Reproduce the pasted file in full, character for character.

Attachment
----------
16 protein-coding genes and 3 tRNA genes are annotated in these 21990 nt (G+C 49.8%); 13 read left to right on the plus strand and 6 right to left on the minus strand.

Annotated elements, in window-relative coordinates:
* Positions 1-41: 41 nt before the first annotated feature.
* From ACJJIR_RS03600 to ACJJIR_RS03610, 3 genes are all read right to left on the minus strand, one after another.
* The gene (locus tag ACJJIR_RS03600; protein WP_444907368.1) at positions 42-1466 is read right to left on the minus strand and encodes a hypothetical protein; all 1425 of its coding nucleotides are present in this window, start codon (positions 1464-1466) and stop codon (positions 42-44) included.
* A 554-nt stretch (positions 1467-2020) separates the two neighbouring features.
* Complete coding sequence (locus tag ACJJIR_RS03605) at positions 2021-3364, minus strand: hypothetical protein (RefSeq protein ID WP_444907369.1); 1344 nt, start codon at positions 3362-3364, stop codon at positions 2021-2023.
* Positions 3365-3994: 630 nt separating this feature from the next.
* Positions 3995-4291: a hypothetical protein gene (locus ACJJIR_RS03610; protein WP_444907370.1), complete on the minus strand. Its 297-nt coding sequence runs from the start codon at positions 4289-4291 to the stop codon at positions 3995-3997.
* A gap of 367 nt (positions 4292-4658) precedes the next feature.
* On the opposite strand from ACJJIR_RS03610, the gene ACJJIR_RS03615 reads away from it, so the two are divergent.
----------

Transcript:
16 protein-coding genes and 3 tRNA genes are annotated in these 21990 nt (G+C 49.8%); 13 read left to right on the plus strand and 6 right to left on the minus strand.

Annotated elements, in window-relative coordinates:
* Positions 1-41: 41 nt before the first annotated feature.
* From ACJJIR_RS03600 to ACJJIR_RS03610, 3 genes are all read right to left on the minus strand, one after another.
* The gene (locus tag ACJJIR_RS03600; protein WP_444907368.1) at positions 42-1466 is read right to left on the minus strand and encodes a hypothetical protein; all 1425 of its coding nucleotides are present in this window, start codon (positions 1464-1466) and stop codon (positions 42-44) included.
* A 554-nt stretch (positions 1467-2020) separates the two neighbouring features.
* Complete coding sequence (locus tag ACJJIR_RS03605) at positions 2021-3364, minus strand: hypothetical protein (RefSeq protein ID WP_444907369.1); 1344 nt, start codon at positions 3362-3364, stop codon at positions 2021-2023.
* Positions 3365-3994: 630 nt separating this feature from the next.
* Positions 3995-4291: a hypothetical protein gene (locus ACJJIR_RS03610; protein WP_444907370.1), complete on the minus strand. Its 297-nt coding sequence runs from the start codon at positions 4289-4291 to the stop codon at positions 3995-3997.
* A gap of 367 nt (positions 4292-4658) precedes the next feature.
* On the opposite strand from ACJJIR_RS03610, the gene ACJJIR_RS03615 reads away from it, so the two are divergent.